given its wide reception elsewhere. as communicative act. The film thus signals the presence of that to which it addresses itself. On the other hand. and as narrative. it is in search of a body serving it as support. 23). but with linguistic procedures allowed film theory to clarify key problems of film as signifying practice.. too literal a translation or application. these are pertinent questions for anyone concerned with the relationship between linguistics and film. an instance implied by the very activity of the film (hence his preference for the concept of enunciation over that of narration. this neglect --pending a more thorough demonstration of its uses -. from which it undertakes a trajectory' (Odin 1988. assigning it a position.his semio-pragmatics on explicitly Greimasian premises. where the aspects of 'deixis' (Jakobson's 'shifters') are viewed as a central problem for the filmic discourse (Metz 1991). 10. both of whom regard the pair enunciation/enunciated as needlessly idealist). Why Eco's work. a semio-pragmatic approach is necessary to deal with the problems of enunciation (Casetti 1986). drawing an analogy not with verbal language. 'The spectator of Casetti is an interface: insofar as s/he is manifested by traces of the enunciated. s/he belongs to the internal textual structures which regulate its construction and functioning. insofar as the spectator is the 'you' turned to the outside. There was a growing unease. taken up by film-scholars at the same time as it was abandoned by mainstream linguistics. insists that every communicative act assigns roles. His close rereading of Benveniste and the concept of 'discours' have prompted Metz to a reply. because too restrictive for the complex (verbal-visualauditory-kinetic) signifying processes of cinema. Bordwell once asked: 'Why is the employment of linguistic concepts a necessary condition in analyzing filmic narration? Is linguistics presumed to offer a way of subsuming film under a general theory of signification? Or does linguistics offer methods of inquiry which we can adopt? Or is linguistics simply a storehouse of localized and suggestive analogies to cinematic processes?' (Bordwell 1985. However. p. but was logical in inspiration. Casetti. as used by Branigan or Bordwell. as textual system. Hence the move to semiology. already apparent in the 1960s. Casetti sees the spectator as a purely symbolic structure. 'level' (notions crucial to many forms of linguistics). Conclusion Expressing his dissatisfaction with the way linguistics has been used in film theory. The fact that the semiology used was structuralist and linguistic in inspiration has to some extent eclipsed the potential for film studies of the semiology founded by Peirce or that practiced by Eco. on the phonological and even grammatical aspect of language. . has not had 29 . Leaving aside the polemical intent. For linguistics is certainly not the only theoretical approach to film and cinematic processes. about using those areas of linguistics which concentrated on the verbal. on the other hand. p. 138).may have been justified. For Casetti. since Peircian semiology not only lacked the dimensions of 'structure'. The present review has hopefully demonstrated how linguistics could be said to have had a double-edged influence on film theory whenever there was too great a proximity..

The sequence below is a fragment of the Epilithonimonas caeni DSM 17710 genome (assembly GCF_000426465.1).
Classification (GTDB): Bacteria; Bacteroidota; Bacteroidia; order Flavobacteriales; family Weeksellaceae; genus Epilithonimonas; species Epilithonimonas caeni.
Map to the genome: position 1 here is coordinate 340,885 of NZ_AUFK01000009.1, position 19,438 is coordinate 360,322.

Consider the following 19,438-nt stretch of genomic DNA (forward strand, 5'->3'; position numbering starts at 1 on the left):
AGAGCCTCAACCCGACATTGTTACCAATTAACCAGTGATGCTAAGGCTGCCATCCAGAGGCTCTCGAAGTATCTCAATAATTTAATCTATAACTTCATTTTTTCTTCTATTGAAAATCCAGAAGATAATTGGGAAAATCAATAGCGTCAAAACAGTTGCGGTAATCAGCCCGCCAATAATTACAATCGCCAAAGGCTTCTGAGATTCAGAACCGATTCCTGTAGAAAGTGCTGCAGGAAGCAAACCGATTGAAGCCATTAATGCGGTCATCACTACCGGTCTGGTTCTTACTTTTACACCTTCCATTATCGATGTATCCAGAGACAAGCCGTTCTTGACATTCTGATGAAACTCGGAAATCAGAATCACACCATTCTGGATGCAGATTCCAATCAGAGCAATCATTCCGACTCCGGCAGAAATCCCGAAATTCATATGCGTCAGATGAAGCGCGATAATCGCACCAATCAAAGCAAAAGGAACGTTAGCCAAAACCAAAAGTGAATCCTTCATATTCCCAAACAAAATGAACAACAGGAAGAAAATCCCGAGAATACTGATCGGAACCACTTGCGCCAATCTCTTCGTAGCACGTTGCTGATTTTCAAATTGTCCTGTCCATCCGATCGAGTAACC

signifies. the most productive and energizing source for a reflection on the fundamentals of film and cinema. communicates a reality (assumed to be pre-given). by insisting on the conventional. and interpreted as the construction of male subjectivity (with the exclusion/occultation of female subjectivity). the iconic. not organized according to the spatio-temporal articulations governing everyday life and yet 'readable'. narratology. expert systems. With the ascendancy of Saussurean linguistics in the humanities. But it is difficult to deny that it was. not only has a history almost as long as the cinema itself. the problem of filmic signification fell prey to the opposite extreme to that of realism. but that it is a history around legitimate questions. one can detect a shift away from models based on natural languages. one might agree that the imperialism of linguistics over film studies in the past two decades was not a necessary condition for its development either in constructing an object of study or as an academic discipline. cognitive theory. however. the field has sacrificed the unity of a particular project in favor of a greater differentiation and precision of its partial aspects. the linguistic and the auditory work together according to certain yet to be defined processes. What needed to be shown was that the question of signification in the cinema. communication-oriented or pragmatic. and thus the relation of film and language/film and meaning.more impact in film theory is a question alluded to by de Lauretis (de Lauretis 1984). pragmatics all continuing the language analogy and its linguistic formulations without. in order to account for the cinema's capacity to generate virtual worlds. the struggle to define an object of knowledge and establish a method appropriate to this object has remained a constant. As in linguistics itself. tacit knowledge systems and different kinds of 'competence' as ways of further elaborating the peculiar status of filmic communication. with case grammar. Thomas Elsaesser and Emile Poppe Amsterdam and Nijmegen. This may simply be the view from our present historical perspective: it is not difficult to see in current work the possibility of a new interventionist agenda pointing to the importance of breaking not only with the realist paradigm. Since the feminist intervention. venturing beyond the confines of academic specialisation into the realm of cultural politics. 1991 30 . and a greater concern with artificial languages. 'intelligible' and engaging with the spectators' competence and interests. and if language constructs reality. If the different paradigms reflect the intellectual preoccupations of the day. where the narrative. In reaction to such a 'logical' theory of meaning. Thus. Successive approaches first had to prize the question of signification away from the 'cinema as an art form' argument. 'reconstructs'. be they logical. namely the proposition that 'if cinema is like language. but also with the subjectivist one. despite and because of the inherent problems. psycho-semiotics opened up the question of the filmic text's mode of address and implied spectator. itself redefined in terms of the constitution of human subjectivity. rule-bound aspects of how the cinema expresses. then cinema does not represent reality but constructs it'. before having to confront the realist paradigm.